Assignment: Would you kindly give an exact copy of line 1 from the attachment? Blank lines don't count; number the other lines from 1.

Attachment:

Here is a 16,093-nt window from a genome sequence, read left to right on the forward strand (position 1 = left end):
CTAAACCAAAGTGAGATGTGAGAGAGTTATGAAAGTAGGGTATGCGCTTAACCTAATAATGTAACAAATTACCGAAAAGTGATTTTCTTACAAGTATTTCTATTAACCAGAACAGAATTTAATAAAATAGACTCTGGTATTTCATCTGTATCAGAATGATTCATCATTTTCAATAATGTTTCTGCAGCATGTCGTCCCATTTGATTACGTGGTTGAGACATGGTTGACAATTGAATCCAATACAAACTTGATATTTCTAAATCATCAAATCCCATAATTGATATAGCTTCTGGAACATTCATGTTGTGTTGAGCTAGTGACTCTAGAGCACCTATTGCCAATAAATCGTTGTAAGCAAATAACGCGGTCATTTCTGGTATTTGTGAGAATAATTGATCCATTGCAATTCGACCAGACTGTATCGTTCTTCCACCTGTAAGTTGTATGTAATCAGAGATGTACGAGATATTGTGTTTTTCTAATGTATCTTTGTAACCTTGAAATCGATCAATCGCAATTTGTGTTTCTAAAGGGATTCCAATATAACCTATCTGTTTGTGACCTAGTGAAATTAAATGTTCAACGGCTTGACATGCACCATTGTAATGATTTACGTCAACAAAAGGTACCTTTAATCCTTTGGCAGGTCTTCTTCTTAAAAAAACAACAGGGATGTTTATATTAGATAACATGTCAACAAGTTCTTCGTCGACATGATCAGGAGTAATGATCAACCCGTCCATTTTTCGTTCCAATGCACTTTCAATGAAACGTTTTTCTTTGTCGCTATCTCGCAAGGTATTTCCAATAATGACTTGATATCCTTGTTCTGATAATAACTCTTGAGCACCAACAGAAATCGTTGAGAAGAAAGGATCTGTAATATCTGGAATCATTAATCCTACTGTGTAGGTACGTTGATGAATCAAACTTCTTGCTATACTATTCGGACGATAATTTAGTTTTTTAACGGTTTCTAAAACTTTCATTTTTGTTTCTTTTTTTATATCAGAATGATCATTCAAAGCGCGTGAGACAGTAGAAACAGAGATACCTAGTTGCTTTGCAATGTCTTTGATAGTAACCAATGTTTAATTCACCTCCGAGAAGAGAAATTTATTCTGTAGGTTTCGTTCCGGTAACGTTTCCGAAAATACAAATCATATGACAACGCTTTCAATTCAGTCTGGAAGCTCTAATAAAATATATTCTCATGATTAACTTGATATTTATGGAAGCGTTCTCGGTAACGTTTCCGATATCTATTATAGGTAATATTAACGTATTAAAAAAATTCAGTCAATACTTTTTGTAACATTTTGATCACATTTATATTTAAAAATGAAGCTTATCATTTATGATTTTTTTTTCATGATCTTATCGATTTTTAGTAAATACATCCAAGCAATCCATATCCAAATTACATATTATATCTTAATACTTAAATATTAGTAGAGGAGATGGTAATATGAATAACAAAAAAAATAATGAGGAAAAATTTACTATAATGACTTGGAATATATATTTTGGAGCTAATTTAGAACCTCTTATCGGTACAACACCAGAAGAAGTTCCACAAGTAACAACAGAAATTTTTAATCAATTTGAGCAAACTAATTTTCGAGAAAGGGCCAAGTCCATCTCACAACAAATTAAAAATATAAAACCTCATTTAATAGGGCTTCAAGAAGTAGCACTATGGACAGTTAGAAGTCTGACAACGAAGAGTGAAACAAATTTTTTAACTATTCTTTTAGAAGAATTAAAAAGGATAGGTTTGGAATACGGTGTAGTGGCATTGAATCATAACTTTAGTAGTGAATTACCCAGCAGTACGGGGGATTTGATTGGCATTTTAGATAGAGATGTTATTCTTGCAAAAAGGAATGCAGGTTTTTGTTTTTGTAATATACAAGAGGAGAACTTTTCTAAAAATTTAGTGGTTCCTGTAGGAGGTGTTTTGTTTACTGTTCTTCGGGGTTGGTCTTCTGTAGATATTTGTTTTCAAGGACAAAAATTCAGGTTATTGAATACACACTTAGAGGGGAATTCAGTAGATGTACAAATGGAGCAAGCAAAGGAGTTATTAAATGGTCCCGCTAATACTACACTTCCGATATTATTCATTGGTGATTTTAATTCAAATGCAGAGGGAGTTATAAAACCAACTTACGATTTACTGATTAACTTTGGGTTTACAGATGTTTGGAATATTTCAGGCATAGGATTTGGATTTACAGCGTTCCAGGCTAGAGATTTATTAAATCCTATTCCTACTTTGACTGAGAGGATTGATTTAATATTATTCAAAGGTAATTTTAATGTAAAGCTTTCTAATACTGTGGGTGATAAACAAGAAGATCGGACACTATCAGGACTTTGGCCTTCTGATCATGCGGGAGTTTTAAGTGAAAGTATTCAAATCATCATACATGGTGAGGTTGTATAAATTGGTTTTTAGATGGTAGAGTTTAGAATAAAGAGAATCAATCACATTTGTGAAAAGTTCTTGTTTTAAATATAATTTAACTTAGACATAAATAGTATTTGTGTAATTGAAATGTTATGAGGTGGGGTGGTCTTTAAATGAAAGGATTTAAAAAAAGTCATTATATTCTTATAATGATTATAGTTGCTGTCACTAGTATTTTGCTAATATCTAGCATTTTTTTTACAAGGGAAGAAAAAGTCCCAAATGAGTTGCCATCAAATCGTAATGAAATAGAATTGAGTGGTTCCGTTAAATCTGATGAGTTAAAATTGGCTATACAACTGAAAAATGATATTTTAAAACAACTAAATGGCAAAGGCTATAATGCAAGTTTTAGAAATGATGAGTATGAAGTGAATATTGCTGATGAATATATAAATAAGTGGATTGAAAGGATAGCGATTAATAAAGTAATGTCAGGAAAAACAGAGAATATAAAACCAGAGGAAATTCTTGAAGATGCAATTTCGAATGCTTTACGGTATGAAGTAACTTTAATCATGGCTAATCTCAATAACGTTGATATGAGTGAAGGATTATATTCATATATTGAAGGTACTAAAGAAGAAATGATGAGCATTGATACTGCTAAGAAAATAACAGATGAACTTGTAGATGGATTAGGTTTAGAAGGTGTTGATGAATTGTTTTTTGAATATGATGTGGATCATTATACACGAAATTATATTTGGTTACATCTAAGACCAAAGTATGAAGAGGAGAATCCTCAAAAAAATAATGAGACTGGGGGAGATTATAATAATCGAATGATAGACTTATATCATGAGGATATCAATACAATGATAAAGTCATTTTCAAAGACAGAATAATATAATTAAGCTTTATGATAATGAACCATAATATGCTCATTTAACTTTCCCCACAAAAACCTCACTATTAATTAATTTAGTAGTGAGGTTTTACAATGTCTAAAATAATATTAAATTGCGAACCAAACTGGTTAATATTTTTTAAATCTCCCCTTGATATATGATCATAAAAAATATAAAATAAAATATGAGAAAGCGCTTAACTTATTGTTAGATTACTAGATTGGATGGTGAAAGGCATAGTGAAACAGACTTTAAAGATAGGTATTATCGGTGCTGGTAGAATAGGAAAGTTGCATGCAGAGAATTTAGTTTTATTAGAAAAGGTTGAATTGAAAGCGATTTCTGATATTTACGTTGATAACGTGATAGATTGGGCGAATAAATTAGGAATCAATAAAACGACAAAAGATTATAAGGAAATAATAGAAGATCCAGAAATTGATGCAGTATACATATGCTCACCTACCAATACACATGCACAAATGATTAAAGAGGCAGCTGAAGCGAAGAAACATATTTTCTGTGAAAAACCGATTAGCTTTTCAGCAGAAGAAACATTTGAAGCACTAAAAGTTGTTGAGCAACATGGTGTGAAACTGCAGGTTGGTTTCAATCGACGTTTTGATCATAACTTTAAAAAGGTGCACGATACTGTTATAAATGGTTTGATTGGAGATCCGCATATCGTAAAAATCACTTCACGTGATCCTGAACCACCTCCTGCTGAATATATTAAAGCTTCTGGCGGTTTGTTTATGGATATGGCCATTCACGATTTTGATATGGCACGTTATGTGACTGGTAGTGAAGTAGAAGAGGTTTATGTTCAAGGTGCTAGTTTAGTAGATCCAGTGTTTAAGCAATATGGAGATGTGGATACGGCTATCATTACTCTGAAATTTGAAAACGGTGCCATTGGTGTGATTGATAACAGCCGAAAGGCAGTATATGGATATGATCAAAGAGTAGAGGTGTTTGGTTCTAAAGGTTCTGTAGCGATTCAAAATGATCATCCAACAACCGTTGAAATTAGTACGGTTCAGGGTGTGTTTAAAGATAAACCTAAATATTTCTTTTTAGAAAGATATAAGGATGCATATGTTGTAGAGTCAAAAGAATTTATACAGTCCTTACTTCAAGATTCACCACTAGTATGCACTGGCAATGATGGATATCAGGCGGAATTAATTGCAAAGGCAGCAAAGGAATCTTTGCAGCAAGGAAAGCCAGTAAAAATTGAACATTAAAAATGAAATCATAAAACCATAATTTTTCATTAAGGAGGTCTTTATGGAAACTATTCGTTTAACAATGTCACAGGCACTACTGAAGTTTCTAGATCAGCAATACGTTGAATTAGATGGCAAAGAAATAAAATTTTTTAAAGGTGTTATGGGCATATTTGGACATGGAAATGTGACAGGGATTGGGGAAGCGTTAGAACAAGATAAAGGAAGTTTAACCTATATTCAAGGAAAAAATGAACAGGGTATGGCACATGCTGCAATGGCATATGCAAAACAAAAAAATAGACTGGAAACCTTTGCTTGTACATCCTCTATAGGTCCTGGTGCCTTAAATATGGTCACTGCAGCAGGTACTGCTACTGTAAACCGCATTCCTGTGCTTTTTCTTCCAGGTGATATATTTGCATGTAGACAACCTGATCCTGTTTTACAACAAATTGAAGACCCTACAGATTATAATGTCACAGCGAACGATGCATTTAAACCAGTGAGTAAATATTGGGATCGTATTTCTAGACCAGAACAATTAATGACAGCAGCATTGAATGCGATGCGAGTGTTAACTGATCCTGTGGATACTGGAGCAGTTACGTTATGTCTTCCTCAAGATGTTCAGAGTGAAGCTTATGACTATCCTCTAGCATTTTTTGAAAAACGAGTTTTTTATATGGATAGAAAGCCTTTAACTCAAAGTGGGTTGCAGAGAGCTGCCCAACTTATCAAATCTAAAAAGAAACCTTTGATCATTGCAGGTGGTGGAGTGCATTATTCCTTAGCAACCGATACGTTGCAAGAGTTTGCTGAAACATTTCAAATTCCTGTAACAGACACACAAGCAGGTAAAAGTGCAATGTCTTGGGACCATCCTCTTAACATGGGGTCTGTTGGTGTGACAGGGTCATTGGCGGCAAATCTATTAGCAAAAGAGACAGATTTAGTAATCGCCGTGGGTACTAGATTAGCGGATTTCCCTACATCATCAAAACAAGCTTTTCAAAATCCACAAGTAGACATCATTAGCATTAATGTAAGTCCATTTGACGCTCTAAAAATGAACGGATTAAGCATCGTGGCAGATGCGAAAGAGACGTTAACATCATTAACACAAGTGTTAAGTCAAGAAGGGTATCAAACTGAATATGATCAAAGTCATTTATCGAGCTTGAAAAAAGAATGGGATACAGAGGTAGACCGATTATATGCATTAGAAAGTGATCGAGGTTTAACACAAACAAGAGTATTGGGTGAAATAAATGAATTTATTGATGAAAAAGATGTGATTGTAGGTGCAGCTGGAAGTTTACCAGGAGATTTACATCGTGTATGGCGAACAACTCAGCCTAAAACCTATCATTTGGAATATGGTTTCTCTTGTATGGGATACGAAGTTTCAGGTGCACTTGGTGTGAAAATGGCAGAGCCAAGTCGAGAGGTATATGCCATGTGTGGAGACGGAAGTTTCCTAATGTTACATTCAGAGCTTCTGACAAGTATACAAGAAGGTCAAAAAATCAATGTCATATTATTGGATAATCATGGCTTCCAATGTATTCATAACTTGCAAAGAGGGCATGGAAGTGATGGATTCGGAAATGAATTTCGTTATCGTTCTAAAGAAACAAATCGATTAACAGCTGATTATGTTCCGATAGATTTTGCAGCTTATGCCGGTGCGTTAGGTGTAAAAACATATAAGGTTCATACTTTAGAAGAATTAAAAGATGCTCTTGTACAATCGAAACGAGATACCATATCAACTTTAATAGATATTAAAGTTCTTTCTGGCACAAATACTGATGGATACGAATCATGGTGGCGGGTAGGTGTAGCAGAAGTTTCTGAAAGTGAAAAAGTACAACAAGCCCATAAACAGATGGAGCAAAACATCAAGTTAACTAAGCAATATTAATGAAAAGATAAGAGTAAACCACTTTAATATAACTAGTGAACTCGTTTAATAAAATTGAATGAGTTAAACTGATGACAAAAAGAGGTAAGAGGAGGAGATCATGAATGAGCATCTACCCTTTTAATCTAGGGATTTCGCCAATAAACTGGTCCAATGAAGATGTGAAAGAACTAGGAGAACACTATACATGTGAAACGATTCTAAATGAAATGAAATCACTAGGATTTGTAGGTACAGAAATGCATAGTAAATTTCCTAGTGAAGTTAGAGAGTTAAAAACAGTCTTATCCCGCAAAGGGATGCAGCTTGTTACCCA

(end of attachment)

Here is a 16,093-nt window from a genome sequence, read left to right on the forward strand (position 1 = left end):